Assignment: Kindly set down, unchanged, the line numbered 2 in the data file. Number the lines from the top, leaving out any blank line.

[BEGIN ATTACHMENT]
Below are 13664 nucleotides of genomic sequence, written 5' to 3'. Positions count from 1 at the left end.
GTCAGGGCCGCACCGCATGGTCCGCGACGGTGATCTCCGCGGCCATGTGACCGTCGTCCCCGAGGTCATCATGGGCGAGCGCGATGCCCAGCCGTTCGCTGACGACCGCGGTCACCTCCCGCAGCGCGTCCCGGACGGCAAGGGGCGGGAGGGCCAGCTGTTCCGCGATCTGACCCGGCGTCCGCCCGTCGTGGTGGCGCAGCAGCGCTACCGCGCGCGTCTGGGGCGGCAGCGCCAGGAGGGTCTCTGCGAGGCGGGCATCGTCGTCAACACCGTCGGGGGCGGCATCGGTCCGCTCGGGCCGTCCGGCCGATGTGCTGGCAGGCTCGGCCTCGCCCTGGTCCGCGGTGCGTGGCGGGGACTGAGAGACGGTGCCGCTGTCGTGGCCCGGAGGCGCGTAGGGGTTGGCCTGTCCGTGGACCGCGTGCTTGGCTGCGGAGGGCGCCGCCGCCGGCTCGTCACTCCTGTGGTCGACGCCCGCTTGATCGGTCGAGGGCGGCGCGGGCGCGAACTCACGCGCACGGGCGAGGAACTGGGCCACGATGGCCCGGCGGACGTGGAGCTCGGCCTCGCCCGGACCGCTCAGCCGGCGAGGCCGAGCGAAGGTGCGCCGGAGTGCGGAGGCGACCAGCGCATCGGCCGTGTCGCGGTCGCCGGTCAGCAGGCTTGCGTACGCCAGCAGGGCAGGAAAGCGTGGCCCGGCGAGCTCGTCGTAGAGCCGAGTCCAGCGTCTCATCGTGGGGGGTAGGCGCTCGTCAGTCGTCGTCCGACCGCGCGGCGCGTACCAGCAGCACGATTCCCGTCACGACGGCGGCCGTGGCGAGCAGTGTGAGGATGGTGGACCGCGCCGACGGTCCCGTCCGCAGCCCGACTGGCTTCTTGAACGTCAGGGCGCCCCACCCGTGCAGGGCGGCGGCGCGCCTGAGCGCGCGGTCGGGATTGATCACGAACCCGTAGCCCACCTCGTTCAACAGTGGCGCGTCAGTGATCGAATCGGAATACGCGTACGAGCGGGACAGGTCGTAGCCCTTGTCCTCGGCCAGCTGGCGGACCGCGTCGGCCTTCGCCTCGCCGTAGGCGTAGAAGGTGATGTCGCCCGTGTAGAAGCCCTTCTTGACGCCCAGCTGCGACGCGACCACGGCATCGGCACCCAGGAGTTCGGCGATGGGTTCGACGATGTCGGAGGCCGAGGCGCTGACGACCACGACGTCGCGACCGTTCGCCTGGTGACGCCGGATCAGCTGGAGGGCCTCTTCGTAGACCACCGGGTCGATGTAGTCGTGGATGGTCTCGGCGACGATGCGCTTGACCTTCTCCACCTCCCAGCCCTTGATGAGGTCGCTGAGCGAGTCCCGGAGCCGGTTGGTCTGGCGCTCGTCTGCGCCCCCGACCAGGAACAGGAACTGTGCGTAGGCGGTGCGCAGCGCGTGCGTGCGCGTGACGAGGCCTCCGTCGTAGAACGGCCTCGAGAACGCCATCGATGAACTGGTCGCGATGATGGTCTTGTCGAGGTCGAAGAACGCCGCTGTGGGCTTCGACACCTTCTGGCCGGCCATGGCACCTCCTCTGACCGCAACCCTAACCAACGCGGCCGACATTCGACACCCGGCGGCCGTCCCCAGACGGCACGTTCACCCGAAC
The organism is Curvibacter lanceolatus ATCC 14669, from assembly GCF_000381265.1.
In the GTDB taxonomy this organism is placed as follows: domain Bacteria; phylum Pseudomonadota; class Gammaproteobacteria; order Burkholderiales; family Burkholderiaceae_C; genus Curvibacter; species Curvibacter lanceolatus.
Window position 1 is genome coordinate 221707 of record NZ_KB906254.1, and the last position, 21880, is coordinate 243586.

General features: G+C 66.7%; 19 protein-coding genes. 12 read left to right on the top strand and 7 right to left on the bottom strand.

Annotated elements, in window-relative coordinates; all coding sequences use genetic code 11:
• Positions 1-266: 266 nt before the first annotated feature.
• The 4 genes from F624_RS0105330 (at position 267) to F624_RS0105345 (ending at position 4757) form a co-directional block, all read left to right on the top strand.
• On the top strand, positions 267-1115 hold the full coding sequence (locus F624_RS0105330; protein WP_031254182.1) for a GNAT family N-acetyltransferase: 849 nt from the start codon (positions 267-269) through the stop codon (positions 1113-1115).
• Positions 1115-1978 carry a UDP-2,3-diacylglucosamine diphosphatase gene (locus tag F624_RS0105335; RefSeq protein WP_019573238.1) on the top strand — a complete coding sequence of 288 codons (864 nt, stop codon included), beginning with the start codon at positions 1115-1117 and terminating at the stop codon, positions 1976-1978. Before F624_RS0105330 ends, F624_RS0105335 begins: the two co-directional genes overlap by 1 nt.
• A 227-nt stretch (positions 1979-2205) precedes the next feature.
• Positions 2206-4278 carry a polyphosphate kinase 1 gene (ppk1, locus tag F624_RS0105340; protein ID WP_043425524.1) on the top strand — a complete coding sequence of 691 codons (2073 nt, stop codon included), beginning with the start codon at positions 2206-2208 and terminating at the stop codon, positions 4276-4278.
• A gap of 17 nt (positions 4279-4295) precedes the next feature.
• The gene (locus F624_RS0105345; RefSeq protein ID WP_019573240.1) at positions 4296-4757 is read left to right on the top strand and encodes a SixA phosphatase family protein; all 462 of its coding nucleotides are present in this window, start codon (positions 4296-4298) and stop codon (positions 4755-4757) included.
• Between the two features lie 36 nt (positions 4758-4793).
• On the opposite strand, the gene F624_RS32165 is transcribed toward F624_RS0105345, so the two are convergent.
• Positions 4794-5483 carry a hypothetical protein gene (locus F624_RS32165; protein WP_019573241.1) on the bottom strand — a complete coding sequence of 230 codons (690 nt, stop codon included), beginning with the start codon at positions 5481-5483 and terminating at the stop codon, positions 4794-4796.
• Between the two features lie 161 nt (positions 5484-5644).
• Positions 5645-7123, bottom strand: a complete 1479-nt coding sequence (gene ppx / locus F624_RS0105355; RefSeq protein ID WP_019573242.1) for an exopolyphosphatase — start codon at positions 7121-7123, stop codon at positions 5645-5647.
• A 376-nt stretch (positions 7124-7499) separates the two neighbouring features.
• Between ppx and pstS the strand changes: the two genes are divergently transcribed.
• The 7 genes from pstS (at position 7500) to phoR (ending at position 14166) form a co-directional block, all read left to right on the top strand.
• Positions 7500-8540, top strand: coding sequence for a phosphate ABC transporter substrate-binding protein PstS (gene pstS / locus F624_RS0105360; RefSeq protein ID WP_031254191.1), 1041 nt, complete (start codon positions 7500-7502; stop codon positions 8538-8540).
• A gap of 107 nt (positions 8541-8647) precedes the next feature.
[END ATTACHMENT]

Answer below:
GTCAGGGCCGCACCGCATGGTCCGCGACGGTGATCTCCGCGGCCATGTGACCGTCGTCCCCGAGGTCATCATGGGCGAGCGCGATGCCCAGCCGTTCGCTGACGACCGCGGTCACCTCCCGCAGCGCGTCCCGGACGGCAAGGGGCGGGAGGGCCAGCTGTTCCGCGATCTGACCCGGCGTCCGCCCGTCGTGGTGGCGCAGCAGCGCTACCGCGCGCGTCTGGGGCGGCAGCGCCAGGAGGGTCTCTGCGAGGCGGGCATCGTCGTCAACACCGTCGGGGGCGGCATCGGTCCGCTCGGGCCGTCCGGCCGATGTGCTGGCAGGCTCGGCCTCGCCCTGGTCCGCGGTGCGTGGCGGGGACTGAGAGACGGTGCCGCTGTCGTGGCCCGGAGGCGCGTAGGGGTTGGCCTGTCCGTGGACCGCGTGCTTGGCTGCGGAGGGCGCCGCCGCCGGCTCGTCACTCCTGTGGTCGACGCCCGCTTGATCGGTCGAGGGCGGCGCGGGCGCGAACTCACGCGCACGGGCGAGGAACTGGGCCACGATGGCCCGGCGGACGTGGAGCTCGGCCTCGCCCGGACCGCTCAGCCGGCGAGGCCGAGCGAAGGTGCGCCGGAGTGCGGAGGCGACCAGCGCATCGGCCGTGTCGCGGTCGCCGGTCAGCAGGCTTGCGTACGCCAGCAGGGCAGGAAAGCGTGGCCCGGCGAGCTCGTCGTAGAGCCGAGTCCAGCGTCTCATCGTGGGGGGTAGGCGCTCGTCAGTCGTCGTCCGACCGCGCGGCGCGTACCAGCAGCACGATTCCCGTCACGACGGCGGCCGTGGCGAGCAGTGTGAGGATGGTGGACCGCGCCGACGGTCCCGTCCGCAGCCCGACTGGCTTCTTGAACGTCAGGGCGCCCCACCCGTGCAGGGCGGCGGCGCGCCTGAGCGCGCGGTCGGGATTGATCACGAACCCGTAGCCCACCTCGTTCAACAGTGGCGCGTCAGTGATCGAATCGGAATACGCGTACGAGCGGGACAGGTCGTAGCCCTTGTCCTCGGCCAGCTGGCGGACCGCGTCGGCCTTCGCCTCGCCGTAGGCGTAGAAGGTGATGTCGCCCGTGTAGAAGCCCTTCTTGACGCCCAGCTGCGACGCGACCACGGCATCGGCACCCAGGAGTTCGGCGATGGGTTCGACGATGTCGGAGGCCGAGGCGCTGACGACCACGACGTCGCGACCGTTCGCCTGGTGACGCCGGATCAGCTGGAGGGCCTCTTCGTAGACCACCGGGTCGATGTAGTCGTGGATGGTCTCGGCGACGATGCGCTTGACCTTCTCCACCTCCCAGCCCTTGATGAGGTCGCTGAGCGAGTCCCGGAGCCGGTTGGTCTGGCGCTCGTCTGCGCCCCCGACCAGGAACAGGAACTGTGCGTAGGCGGTGCGCAGCGCGTGCGTGCGCGTGACGAGGCCTCCGTCGTAGAACGGCCTCGAGAACGCCATCGATGAACTGGTCGCGATGATGGTCTTGTCGAGGTCGAAGAACGCCGCTGTGGGCTTCGACACCTTCTGGCCGGCCATGGCACCTCCTCTGACCGCAACCCTAACCAACGCGGCCGACATTCGACACCCGGCGGCCGTCCCCAGACGGCACGTTCACCCGAAC